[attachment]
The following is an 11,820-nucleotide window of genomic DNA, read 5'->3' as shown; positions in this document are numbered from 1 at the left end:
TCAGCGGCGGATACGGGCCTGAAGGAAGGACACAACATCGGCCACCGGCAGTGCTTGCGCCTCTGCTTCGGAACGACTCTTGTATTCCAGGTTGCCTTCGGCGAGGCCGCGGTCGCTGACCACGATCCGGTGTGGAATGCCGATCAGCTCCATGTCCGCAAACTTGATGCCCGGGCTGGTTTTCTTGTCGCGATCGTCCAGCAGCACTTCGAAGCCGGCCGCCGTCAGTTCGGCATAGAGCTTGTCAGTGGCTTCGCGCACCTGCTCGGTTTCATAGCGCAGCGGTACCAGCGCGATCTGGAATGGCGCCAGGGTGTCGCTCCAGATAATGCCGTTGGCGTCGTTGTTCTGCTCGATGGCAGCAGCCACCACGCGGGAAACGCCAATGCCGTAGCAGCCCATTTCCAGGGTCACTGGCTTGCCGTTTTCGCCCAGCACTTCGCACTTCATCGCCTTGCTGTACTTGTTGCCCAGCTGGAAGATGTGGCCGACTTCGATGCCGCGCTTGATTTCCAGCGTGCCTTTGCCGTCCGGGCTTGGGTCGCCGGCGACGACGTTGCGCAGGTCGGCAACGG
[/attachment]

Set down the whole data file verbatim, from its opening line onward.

The following is an 11,820-nucleotide window of genomic DNA, read 5'->3' as shown; positions in this document are numbered from 1 at the left end:
TCAGCGGCGGATACGGGCCTGAAGGAAGGACACAACATCGGCCACCGGCAGTGCTTGCGCCTCTGCTTCGGAACGACTCTTGTATTCCAGGTTGCCTTCGGCGAGGCCGCGGTCGCTGACCACGATCCGGTGTGGAATGCCGATCAGCTCCATGTCCGCAAACTTGATGCCCGGGCTGGTTTTCTTGTCGCGATCGTCCAGCAGCACTTCGAAGCCGGCCGCCGTCAGTTCGGCATAGAGCTTGTCAGTGGCTTCGCGCACCTGCTCGGTTTCATAGCGCAGCGGTACCAGCGCGATCTGGAATGGCGCCAGGGTGTCGCTCCAGATAATGCCGTTGGCGTCGTTGTTCTGCTCGATGGCAGCAGCCACCACGCGGGAAACGCCAATGCCGTAGCAGCCCATTTCCAGGGTCACTGGCTTGCCGTTTTCGCCCAGCACTTCGCACTTCATCGCCTTGCTGTACTTGTTGCCCAGCTGGAAGATGTGGCCGACTTCGATGCCGCGCTTGATTTCCAGCGTGCCTTTGCCGTCCGGGCTTGGGTCGCCGGCGACGACGTTGCGCAGGTCGGCAACGG